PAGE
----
## Bayesian Recognition

We don’t meet often, but every time we talk, she reminds me that I had failed to recognize her the first time we had met after graduating together from school. Yes, I could claim in my defence that I was seeing her for the first time in over six years. While that might be a valid excuse for most people, it doesn’t apply to me, since I normally claim to have superior long-term memory. If I’ve seen you somewhere before, I ought to recognize you. The only times I don’t I’m pretending, since I don’t want to embarrass you (and myself) by recognizing you while you don’t recognize me (see this incident for an example of this).

The reason for my failure that cold Bangalore evening in December 2006 was that my Bayesian system had failed me. Let me explain, in the process giving you an insight into my Bayesian system which I use to recognize you when I meet you.

About a month or two back, I was at a friend’s wedding, which is where I hit upon this term “Bayesian recognition” to explain this phenomenon  (which I’ve been practicing for ages). Now, this friend whose wedding I was attending was one year my junior at two different schools. As you might expect at an event where you and the host share more than one social network, there were a lot of familiar faces. Some people I knew fairly well, and could easily recognize. But the others had to go through a “Bayesian search”.

So when I saw someone who was one of three people I know – let’s say X, Y and Z. In order to determine which of these this person is, I would ask myself two questions – firstly, what were the prior odds that the person I saw could be each of X, Y or Z. Secondly, what were the odds of each of X, Y and Z being there at that event. Note that the latter is important. For example, if someone at the event looks like you and I know (for example) that you are currently in another country, despite the strong resemblance I can discount the possibility that that person is you, and go ahead with my search.

Note that this differs from “frequentist recognition”, where I only look at the person’s face and try and understand who he/she most resembles, without any thought to the odds that that person is there. Frequentist recognition can lead to a large number of false positives, and after a few rounds of embarrassment, you start giving up on recognizing, and many a possible reunion thus gets missed. Bayesian recognition, on the other hand, restricts your field of search (to the people who you give good odds of being there), prevents you from being distracted and increases your chances of making a good recognition.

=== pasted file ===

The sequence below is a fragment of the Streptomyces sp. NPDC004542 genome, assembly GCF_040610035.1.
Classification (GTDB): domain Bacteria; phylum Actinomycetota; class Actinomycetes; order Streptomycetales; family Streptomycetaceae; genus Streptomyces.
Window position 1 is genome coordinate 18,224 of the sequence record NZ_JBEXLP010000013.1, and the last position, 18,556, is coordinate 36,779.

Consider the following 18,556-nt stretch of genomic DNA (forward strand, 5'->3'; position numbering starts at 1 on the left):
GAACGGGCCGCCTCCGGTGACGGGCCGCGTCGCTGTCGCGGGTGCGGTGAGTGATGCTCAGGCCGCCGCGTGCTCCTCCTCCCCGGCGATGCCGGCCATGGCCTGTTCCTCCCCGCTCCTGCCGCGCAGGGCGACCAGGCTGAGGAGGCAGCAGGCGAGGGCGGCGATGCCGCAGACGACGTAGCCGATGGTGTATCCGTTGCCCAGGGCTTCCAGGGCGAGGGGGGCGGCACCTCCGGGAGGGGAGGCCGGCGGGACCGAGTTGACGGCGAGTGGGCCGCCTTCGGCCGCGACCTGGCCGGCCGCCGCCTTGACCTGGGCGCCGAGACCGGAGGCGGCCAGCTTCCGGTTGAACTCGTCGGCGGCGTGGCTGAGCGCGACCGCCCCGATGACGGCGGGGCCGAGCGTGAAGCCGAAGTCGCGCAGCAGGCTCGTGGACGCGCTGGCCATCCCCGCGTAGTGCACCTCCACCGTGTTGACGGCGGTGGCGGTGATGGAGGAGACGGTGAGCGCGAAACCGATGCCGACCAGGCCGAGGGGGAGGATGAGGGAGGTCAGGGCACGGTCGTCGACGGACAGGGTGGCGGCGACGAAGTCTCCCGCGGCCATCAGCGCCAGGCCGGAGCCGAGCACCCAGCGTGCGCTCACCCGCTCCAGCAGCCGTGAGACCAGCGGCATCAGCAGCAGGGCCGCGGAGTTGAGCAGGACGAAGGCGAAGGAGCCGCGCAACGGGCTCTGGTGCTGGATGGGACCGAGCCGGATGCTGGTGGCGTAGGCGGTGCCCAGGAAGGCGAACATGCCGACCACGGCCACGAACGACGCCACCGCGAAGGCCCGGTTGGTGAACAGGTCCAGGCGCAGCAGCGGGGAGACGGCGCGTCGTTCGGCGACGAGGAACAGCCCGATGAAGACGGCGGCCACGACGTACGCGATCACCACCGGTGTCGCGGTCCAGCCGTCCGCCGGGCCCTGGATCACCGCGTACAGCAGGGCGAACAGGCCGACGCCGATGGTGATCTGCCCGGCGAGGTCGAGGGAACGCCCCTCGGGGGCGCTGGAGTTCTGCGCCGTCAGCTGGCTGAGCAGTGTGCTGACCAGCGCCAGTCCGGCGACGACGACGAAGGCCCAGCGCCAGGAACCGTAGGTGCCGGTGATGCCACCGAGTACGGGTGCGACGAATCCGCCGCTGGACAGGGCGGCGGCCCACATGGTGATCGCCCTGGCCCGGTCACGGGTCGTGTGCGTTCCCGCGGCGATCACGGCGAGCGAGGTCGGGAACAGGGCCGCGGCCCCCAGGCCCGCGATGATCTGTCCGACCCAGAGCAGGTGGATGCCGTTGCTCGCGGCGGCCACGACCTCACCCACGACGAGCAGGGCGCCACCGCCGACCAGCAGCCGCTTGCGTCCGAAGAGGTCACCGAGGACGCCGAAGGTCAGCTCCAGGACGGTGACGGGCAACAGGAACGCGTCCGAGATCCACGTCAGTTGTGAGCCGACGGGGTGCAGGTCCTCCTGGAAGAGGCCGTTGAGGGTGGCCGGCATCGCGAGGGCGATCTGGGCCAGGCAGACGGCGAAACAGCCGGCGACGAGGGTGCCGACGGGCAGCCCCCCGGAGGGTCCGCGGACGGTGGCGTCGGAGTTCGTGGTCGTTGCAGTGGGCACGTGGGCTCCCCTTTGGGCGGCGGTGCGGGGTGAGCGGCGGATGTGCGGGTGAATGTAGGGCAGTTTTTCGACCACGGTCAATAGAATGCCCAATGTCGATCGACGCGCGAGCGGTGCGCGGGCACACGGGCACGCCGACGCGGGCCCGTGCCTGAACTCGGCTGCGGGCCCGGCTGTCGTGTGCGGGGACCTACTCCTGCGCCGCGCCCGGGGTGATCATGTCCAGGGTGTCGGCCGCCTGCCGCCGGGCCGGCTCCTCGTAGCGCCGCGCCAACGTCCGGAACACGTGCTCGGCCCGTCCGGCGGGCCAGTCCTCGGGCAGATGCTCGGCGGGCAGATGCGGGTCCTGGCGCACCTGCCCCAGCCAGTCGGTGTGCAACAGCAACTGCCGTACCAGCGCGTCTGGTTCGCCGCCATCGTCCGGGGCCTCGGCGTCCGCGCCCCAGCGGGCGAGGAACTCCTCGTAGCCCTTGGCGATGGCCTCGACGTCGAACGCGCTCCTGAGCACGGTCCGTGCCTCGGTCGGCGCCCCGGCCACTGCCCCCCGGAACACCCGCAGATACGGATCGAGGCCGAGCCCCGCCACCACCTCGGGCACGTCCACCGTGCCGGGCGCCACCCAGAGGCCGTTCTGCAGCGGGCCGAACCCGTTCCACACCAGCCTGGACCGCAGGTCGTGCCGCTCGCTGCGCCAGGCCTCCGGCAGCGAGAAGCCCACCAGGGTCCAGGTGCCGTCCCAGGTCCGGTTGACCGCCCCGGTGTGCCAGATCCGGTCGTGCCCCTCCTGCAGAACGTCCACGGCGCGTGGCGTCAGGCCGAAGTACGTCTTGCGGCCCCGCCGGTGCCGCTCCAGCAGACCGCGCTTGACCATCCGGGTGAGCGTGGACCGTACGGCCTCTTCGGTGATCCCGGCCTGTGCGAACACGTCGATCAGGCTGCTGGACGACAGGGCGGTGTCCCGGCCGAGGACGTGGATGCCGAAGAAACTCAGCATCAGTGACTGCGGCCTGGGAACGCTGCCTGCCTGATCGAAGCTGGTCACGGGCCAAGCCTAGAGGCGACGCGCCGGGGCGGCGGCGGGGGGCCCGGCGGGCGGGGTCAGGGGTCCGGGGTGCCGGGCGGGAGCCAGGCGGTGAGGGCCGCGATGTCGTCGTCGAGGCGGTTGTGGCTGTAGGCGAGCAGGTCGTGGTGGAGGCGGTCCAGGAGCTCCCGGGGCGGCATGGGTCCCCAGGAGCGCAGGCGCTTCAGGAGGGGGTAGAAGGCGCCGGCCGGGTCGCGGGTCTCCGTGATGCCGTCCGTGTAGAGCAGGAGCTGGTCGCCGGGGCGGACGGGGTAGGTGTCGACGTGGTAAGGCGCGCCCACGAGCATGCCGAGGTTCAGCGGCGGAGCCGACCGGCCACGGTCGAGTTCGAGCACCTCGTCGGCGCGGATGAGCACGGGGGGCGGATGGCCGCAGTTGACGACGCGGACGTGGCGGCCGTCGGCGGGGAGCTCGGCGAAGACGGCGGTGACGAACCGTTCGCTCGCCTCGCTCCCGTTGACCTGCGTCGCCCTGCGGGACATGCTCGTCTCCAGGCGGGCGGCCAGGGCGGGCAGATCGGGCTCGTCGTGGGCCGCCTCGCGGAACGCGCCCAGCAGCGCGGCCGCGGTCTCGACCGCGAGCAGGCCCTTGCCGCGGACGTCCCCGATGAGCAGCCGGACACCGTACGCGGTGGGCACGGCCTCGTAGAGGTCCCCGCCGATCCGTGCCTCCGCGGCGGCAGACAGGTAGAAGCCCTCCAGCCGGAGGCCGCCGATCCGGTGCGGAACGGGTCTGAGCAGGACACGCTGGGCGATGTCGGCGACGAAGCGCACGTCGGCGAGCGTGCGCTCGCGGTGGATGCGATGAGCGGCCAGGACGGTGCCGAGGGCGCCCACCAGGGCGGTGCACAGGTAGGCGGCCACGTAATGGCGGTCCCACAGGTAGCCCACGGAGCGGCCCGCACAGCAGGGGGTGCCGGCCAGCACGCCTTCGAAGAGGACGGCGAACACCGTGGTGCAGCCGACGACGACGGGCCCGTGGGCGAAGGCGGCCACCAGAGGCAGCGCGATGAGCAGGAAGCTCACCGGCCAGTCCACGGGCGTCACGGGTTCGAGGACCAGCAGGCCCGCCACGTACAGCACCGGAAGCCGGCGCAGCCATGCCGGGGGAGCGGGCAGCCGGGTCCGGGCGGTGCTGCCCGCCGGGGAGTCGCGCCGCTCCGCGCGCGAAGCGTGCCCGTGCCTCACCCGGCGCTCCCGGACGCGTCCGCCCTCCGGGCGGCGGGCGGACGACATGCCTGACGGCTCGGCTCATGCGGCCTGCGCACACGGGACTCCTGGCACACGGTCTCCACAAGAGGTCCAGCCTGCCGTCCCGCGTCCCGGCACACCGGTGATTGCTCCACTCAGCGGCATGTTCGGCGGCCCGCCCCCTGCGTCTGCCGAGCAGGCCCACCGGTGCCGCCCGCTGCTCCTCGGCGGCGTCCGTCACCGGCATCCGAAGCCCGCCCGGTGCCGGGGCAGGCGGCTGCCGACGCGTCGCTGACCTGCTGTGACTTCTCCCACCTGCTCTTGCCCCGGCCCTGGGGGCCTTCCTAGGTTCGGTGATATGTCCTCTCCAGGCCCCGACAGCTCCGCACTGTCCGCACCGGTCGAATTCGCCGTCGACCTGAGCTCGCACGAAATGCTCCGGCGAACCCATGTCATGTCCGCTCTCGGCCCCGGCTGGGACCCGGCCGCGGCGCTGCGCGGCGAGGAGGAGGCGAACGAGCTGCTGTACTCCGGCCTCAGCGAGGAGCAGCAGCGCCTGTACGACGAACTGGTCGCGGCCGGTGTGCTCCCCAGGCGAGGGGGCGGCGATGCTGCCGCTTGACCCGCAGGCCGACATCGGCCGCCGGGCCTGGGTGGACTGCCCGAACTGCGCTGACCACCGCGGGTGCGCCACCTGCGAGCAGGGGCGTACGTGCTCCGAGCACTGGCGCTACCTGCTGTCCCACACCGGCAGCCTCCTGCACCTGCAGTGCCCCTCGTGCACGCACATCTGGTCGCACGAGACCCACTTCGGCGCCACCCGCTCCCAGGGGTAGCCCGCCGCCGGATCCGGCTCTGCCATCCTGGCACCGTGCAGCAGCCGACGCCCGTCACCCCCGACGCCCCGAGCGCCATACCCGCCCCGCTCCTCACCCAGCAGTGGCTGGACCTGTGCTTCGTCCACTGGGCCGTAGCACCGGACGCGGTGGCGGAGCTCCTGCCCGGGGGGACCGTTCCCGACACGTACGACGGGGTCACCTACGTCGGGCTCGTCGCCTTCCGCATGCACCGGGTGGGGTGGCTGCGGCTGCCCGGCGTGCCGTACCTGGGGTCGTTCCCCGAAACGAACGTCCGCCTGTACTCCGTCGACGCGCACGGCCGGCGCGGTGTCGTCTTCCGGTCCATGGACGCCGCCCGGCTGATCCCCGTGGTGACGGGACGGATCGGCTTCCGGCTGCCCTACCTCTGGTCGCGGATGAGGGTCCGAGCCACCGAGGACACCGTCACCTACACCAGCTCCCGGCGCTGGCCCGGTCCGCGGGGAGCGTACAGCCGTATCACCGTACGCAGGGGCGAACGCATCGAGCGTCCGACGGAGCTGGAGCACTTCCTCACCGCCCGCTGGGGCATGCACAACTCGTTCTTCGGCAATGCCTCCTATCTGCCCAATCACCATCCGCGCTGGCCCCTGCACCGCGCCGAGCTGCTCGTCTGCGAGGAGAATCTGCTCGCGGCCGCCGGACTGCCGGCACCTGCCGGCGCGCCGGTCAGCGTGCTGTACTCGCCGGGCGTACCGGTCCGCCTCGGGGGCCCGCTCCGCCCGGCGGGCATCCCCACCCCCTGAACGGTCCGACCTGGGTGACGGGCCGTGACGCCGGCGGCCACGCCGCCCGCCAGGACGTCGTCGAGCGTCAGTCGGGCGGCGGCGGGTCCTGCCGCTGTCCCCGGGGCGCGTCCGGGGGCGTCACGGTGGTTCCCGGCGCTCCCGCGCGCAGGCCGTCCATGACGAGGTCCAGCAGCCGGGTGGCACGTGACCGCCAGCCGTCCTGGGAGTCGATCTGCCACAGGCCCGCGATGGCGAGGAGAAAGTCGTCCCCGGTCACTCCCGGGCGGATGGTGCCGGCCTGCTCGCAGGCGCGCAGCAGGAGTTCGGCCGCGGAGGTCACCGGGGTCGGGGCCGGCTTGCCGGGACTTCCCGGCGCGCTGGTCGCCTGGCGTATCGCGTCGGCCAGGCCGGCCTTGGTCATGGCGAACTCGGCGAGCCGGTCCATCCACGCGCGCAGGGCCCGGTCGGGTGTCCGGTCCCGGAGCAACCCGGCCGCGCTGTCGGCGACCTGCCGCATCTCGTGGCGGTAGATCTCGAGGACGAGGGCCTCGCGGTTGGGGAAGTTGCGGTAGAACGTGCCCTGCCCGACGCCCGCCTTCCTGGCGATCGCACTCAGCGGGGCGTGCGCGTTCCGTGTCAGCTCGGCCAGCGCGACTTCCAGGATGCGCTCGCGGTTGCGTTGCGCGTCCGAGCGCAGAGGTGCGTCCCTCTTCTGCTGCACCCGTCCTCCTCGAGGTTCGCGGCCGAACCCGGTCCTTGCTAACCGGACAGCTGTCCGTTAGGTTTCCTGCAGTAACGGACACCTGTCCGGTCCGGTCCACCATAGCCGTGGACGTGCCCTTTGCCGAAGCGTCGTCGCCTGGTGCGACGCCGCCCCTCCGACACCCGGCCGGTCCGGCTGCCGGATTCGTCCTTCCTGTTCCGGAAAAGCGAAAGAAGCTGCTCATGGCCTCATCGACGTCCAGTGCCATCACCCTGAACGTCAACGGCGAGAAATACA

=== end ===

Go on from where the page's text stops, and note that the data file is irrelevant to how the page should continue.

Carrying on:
So why did Bayesian recognition fail me when I met this former classmate back in 2006? The problem was her company. She had come for this Deep Purple concert with another friend of mine, who was my classmate in another school (and who I had been in touch with, and so easily recognized). I had no clue that these two were friends (it turned out they didn’t know each other that well – they had come there with a common friend). So when this girl (the one I didn’t recognize) popped up with “Hey SK! Do you remember me?” I assumed that she was someone I knew from the same school as the other girl I was meeting, and that wrongly restricted my search space. And so my mind was trying to map her to my friends from school 1, while she happened to be a friend from school 2. And my search returned a blank, and my legendary long-term memory skills were embarrassed.

I must mention here, though, that this is possibly the only time that my Bayesian recognition model has acted up, and refused to recognize someone I know. There have been 2-3 false positives, but this has been the only negative. And when you consider the sample size to be all the people I have recognized in different places, this is small indeed.

Oh, and after failing to recognize her then, I’ve kept in touch with this friend.